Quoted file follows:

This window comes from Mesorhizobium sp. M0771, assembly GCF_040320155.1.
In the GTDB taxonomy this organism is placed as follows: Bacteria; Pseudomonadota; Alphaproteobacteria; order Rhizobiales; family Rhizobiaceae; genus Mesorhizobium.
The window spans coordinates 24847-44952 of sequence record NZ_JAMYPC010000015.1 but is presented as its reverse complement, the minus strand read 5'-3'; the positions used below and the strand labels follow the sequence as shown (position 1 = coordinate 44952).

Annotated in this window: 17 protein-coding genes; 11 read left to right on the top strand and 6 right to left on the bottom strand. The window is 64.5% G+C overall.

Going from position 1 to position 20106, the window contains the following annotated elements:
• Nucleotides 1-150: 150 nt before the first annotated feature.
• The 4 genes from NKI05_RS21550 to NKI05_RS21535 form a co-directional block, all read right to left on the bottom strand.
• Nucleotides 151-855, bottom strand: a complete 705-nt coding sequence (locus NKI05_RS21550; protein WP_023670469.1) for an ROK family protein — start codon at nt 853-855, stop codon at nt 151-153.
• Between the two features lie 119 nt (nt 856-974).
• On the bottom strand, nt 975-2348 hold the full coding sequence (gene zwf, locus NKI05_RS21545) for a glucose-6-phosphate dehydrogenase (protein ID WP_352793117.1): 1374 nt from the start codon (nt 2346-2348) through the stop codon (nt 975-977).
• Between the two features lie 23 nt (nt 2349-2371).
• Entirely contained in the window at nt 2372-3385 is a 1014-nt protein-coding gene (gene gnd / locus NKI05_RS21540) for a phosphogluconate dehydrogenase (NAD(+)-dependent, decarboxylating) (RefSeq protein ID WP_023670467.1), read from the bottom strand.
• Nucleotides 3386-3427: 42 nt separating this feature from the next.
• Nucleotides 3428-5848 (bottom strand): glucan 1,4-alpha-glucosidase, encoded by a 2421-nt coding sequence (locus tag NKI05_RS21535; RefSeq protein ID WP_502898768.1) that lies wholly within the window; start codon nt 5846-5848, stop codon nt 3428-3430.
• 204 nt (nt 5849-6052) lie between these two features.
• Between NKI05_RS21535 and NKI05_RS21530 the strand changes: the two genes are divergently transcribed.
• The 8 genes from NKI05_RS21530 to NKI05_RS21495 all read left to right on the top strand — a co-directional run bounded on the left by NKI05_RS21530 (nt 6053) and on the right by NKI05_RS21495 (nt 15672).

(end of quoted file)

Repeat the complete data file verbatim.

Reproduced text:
This window comes from Mesorhizobium sp. M0771, assembly GCF_040320155.1.
In the GTDB taxonomy this organism is placed as follows: Bacteria; Pseudomonadota; Alphaproteobacteria; order Rhizobiales; family Rhizobiaceae; genus Mesorhizobium.
The window spans coordinates 24847-44952 of sequence record NZ_JAMYPC010000015.1 but is presented as its reverse complement, the minus strand read 5'-3'; the positions used below and the strand labels follow the sequence as shown (position 1 = coordinate 44952).

Annotated in this window: 17 protein-coding genes; 11 read left to right on the top strand and 6 right to left on the bottom strand. The window is 64.5% G+C overall.

Going from position 1 to position 20106, the window contains the following annotated elements:
• Nucleotides 1-150: 150 nt before the first annotated feature.
• The 4 genes from NKI05_RS21550 to NKI05_RS21535 form a co-directional block, all read right to left on the bottom strand.
• Nucleotides 151-855, bottom strand: a complete 705-nt coding sequence (locus NKI05_RS21550; protein WP_023670469.1) for an ROK family protein — start codon at nt 853-855, stop codon at nt 151-153.
• Between the two features lie 119 nt (nt 856-974).
• On the bottom strand, nt 975-2348 hold the full coding sequence (gene zwf, locus NKI05_RS21545) for a glucose-6-phosphate dehydrogenase (protein ID WP_352793117.1): 1374 nt from the start codon (nt 2346-2348) through the stop codon (nt 975-977).
• Between the two features lie 23 nt (nt 2349-2371).
• Entirely contained in the window at nt 2372-3385 is a 1014-nt protein-coding gene (gene gnd / locus NKI05_RS21540) for a phosphogluconate dehydrogenase (NAD(+)-dependent, decarboxylating) (RefSeq protein ID WP_023670467.1), read from the bottom strand.
• Nucleotides 3386-3427: 42 nt separating this feature from the next.
• Nucleotides 3428-5848 (bottom strand): glucan 1,4-alpha-glucosidase, encoded by a 2421-nt coding sequence (locus tag NKI05_RS21535; RefSeq protein ID WP_502898768.1) that lies wholly within the window; start codon nt 5846-5848, stop codon nt 3428-3430.
• 204 nt (nt 5849-6052) lie between these two features.
• Between NKI05_RS21535 and NKI05_RS21530 the strand changes: the two genes are divergently transcribed.
• The 8 genes from NKI05_RS21530 to NKI05_RS21495 all read left to right on the top strand — a co-directional run bounded on the left by NKI05_RS21530 (nt 6053) and on the right by NKI05_RS21495 (nt 15672).